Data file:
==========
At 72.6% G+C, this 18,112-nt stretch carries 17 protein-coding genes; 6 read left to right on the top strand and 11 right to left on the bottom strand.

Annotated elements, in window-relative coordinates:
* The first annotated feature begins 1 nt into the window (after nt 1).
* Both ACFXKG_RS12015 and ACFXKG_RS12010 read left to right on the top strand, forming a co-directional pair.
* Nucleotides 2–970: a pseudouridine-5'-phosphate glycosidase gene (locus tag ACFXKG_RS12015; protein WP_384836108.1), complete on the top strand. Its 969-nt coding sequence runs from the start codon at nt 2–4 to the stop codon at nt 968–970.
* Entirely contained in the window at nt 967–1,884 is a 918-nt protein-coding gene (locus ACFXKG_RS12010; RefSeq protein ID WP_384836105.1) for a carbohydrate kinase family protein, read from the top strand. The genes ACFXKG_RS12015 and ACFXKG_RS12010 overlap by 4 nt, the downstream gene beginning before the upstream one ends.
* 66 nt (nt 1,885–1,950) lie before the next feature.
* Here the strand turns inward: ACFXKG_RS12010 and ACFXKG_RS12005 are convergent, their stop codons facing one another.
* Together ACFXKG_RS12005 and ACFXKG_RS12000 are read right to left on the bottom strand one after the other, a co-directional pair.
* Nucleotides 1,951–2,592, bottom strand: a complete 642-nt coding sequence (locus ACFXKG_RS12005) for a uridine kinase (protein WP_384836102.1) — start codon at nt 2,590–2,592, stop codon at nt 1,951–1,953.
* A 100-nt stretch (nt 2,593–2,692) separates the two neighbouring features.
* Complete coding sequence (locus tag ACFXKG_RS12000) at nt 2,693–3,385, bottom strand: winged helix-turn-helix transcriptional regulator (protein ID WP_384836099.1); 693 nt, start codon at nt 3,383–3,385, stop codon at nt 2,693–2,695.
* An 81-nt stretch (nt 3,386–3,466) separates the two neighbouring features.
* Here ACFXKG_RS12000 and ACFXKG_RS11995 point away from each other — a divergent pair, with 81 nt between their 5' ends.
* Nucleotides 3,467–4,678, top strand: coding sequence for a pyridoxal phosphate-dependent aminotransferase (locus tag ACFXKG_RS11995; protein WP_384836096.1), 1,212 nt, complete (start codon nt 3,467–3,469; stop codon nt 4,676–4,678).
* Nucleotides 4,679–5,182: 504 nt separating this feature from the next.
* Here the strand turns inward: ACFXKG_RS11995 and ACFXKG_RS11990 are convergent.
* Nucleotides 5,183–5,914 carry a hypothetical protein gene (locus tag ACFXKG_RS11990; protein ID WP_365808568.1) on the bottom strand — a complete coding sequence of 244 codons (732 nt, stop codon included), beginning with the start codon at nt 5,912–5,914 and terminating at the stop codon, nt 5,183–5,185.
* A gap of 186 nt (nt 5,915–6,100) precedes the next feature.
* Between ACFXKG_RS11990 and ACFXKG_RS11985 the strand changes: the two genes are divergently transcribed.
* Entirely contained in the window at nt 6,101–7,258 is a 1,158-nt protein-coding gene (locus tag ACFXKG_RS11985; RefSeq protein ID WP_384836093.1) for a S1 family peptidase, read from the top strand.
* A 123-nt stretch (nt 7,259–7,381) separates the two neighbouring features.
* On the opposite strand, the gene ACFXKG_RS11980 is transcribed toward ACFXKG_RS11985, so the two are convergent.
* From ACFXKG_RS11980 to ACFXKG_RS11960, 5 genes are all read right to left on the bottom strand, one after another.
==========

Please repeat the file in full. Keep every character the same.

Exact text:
At 72.6% G+C, this 18,112-nt stretch carries 17 protein-coding genes; 6 read left to right on the top strand and 11 right to left on the bottom strand.

Annotated elements, in window-relative coordinates:
* The first annotated feature begins 1 nt into the window (after nt 1).
* Both ACFXKG_RS12015 and ACFXKG_RS12010 read left to right on the top strand, forming a co-directional pair.
* Nucleotides 2–970: a pseudouridine-5'-phosphate glycosidase gene (locus tag ACFXKG_RS12015; protein WP_384836108.1), complete on the top strand. Its 969-nt coding sequence runs from the start codon at nt 2–4 to the stop codon at nt 968–970.
* Entirely contained in the window at nt 967–1,884 is a 918-nt protein-coding gene (locus ACFXKG_RS12010; RefSeq protein ID WP_384836105.1) for a carbohydrate kinase family protein, read from the top strand. The genes ACFXKG_RS12015 and ACFXKG_RS12010 overlap by 4 nt, the downstream gene beginning before the upstream one ends.
* 66 nt (nt 1,885–1,950) lie before the next feature.
* Here the strand turns inward: ACFXKG_RS12010 and ACFXKG_RS12005 are convergent, their stop codons facing one another.
* Together ACFXKG_RS12005 and ACFXKG_RS12000 are read right to left on the bottom strand one after the other, a co-directional pair.
* Nucleotides 1,951–2,592, bottom strand: a complete 642-nt coding sequence (locus ACFXKG_RS12005) for a uridine kinase (protein WP_384836102.1) — start codon at nt 2,590–2,592, stop codon at nt 1,951–1,953.
* A 100-nt stretch (nt 2,593–2,692) separates the two neighbouring features.
* Complete coding sequence (locus tag ACFXKG_RS12000) at nt 2,693–3,385, bottom strand: winged helix-turn-helix transcriptional regulator (protein ID WP_384836099.1); 693 nt, start codon at nt 3,383–3,385, stop codon at nt 2,693–2,695.
* An 81-nt stretch (nt 3,386–3,466) separates the two neighbouring features.
* Here ACFXKG_RS12000 and ACFXKG_RS11995 point away from each other — a divergent pair, with 81 nt between their 5' ends.
* Nucleotides 3,467–4,678, top strand: coding sequence for a pyridoxal phosphate-dependent aminotransferase (locus tag ACFXKG_RS11995; protein WP_384836096.1), 1,212 nt, complete (start codon nt 3,467–3,469; stop codon nt 4,676–4,678).
* Nucleotides 4,679–5,182: 504 nt separating this feature from the next.
* Here the strand turns inward: ACFXKG_RS11995 and ACFXKG_RS11990 are convergent.
* Nucleotides 5,183–5,914 carry a hypothetical protein gene (locus tag ACFXKG_RS11990; protein ID WP_365808568.1) on the bottom strand — a complete coding sequence of 244 codons (732 nt, stop codon included), beginning with the start codon at nt 5,912–5,914 and terminating at the stop codon, nt 5,183–5,185.
* A gap of 186 nt (nt 5,915–6,100) precedes the next feature.
* Between ACFXKG_RS11990 and ACFXKG_RS11985 the strand changes: the two genes are divergently transcribed.
* Entirely contained in the window at nt 6,101–7,258 is a 1,158-nt protein-coding gene (locus tag ACFXKG_RS11985; RefSeq protein ID WP_384836093.1) for a S1 family peptidase, read from the top strand.
* A 123-nt stretch (nt 7,259–7,381) separates the two neighbouring features.
* On the opposite strand, the gene ACFXKG_RS11980 is transcribed toward ACFXKG_RS11985, so the two are convergent.
* From ACFXKG_RS11980 to ACFXKG_RS11960, 5 genes are all read right to left on the bottom strand, one after another.